Race week came with a wave of emotions; mainly the realization that I wasn’t THAT nervous. This emotion came with its own set of anxieties how could I not be nervous?! Naive bliss is what I am calling it. I have put in the hours. I have put in the time. Now all I can hope is that my body and mind can pull this out for me. Not knowing entirely what to expect leaves a sense of calm… it was out of my control.

Nerves really hit race morning. On the shuttle bus passing the lake that in a few short hours I was going to be lapping- twice. The sudden fear arose inside – can I do this? I continued to echo myself, yes I can. I AM doing this.

Sorted in transition, wetsuit on, I made my way to the swim coral.

I am an okay swimmer. My mantra for the swim here was slow and steady. Find a pace that I don’t peak my heart rate and I can do comfortably without panic. I seeded myself in the 70-80 minute heat.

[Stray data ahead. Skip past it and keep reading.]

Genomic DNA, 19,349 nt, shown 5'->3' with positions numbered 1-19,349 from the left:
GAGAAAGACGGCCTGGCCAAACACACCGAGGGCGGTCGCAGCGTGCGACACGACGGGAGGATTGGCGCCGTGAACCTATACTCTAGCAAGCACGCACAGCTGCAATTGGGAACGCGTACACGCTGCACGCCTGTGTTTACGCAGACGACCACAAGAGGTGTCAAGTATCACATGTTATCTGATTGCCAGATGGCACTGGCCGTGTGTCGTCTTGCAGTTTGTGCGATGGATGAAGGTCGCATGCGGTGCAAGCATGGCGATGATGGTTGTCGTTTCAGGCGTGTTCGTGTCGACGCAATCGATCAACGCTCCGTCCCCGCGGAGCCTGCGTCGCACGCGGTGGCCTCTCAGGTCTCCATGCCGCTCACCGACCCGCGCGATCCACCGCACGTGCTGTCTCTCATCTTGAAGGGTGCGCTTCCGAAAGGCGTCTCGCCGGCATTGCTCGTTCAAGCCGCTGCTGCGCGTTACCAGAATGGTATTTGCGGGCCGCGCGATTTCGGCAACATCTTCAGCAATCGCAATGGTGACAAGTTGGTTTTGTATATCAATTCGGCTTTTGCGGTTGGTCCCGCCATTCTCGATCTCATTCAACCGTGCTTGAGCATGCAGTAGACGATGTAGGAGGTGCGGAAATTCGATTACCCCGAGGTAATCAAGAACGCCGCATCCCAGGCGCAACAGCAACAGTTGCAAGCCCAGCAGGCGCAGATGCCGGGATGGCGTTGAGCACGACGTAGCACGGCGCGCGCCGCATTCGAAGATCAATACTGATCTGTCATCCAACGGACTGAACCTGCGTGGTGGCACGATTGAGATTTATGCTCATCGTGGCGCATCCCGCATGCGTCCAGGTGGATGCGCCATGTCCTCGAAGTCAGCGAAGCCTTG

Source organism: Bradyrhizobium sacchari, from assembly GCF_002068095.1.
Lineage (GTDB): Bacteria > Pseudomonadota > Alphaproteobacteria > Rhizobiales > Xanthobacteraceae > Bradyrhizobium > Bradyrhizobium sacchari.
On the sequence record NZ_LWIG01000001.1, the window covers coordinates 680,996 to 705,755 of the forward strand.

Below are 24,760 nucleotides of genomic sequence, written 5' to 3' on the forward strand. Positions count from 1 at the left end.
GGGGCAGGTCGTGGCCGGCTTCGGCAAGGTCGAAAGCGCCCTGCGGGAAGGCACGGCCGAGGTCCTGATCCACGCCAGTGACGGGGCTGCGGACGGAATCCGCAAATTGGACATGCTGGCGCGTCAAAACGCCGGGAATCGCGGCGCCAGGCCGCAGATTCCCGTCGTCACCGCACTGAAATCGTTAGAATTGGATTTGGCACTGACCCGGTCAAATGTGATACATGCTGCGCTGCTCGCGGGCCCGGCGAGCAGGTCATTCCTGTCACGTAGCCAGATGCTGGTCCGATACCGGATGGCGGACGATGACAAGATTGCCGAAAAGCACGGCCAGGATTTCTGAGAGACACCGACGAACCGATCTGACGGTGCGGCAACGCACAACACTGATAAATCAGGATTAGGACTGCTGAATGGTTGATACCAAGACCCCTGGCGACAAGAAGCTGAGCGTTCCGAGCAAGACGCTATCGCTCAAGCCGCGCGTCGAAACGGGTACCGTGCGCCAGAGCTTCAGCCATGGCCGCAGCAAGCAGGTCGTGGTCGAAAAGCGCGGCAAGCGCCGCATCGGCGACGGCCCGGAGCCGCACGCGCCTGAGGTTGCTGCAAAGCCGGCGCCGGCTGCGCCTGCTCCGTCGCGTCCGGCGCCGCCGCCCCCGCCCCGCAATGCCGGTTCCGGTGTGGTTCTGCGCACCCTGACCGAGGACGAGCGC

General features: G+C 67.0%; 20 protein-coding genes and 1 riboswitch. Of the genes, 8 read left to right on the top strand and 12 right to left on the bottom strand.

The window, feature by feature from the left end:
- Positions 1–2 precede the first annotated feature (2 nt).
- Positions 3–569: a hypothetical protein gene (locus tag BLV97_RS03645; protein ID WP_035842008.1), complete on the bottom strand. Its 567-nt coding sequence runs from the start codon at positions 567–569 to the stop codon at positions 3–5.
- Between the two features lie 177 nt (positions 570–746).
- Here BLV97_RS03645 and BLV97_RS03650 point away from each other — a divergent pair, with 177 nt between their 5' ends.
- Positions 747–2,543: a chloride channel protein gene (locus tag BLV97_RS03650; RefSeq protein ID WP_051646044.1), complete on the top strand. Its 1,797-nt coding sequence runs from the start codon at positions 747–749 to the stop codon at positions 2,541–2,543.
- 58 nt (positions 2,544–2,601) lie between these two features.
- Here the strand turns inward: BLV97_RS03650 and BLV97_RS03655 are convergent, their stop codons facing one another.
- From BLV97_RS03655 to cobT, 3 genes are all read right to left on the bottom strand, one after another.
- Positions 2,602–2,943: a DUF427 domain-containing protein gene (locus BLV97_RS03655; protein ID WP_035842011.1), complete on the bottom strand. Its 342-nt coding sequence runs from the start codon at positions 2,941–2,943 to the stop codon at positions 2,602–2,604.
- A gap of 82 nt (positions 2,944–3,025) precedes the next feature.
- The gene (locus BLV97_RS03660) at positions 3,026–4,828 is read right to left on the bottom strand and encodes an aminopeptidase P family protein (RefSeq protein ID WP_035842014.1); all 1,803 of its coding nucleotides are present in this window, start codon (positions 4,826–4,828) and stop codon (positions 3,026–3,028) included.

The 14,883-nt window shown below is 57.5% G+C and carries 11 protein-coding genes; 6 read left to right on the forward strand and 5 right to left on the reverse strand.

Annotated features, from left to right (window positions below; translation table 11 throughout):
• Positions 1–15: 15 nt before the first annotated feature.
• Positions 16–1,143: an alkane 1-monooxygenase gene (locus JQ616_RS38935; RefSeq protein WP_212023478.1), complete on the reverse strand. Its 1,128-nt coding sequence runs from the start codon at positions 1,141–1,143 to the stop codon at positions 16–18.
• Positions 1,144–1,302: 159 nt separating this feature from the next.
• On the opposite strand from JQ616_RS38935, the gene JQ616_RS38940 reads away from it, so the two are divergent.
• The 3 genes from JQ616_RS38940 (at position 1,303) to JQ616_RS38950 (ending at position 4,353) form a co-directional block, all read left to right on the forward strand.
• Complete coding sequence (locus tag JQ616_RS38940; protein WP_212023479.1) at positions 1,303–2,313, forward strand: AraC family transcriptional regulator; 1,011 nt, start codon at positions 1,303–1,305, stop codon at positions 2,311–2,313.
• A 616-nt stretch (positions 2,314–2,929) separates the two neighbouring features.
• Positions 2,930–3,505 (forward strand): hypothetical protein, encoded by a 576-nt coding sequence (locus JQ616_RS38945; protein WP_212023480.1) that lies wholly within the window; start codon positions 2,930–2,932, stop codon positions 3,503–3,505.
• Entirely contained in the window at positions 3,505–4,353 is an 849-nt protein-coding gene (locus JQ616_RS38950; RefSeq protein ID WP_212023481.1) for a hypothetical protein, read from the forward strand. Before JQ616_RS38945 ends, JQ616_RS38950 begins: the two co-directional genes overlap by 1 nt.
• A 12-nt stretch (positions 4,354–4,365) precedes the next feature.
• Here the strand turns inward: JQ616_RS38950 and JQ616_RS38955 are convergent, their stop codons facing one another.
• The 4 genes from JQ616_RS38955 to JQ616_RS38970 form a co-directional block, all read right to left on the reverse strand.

Walking into the water I saw a familiar face, Auntie Jan. A few smiles, a camera pose 😉 and a familiar face was all I needed to take this thing- and do it!

1:12:26- nailed it. 2.4 miles: I felt great: Did not panic once: Was ready to get onto the bike.

On my way through transition I saw my dad and Ange who commented on being proud of my strong swim. Que some tears. I grabbed my bike- and just post mount line I saw my family. Ryan and the kids were standing there perfectly placed; just as I was about to embark on my 112-mile bike journey…I needed that! I heard a lot of voices yelling my name- THANK YOU as I was beyond fortunate with the amazing support crew I had out there. My mind was in a foggy blur of emotions, all I knew was I had to get from A to B!









I am doing this. This was my mantra. I was told a few times over that for Ironman day it is important to find a mantra that works. This one may sound corny as hell- but it worked. I brought this out in many high and low points of the race. It reminded me not only that I can- but that I currently AM.

I am doing this. I said it right out on to the bike. And this time, it brought tears. Not often enough do we say we are proud of ourselves. This is not one of them. I was and am so frickin proud of myself. Tears crept in and out all day. At my high times of amazement and low points where I would come across family cheering me on. Emotions were high.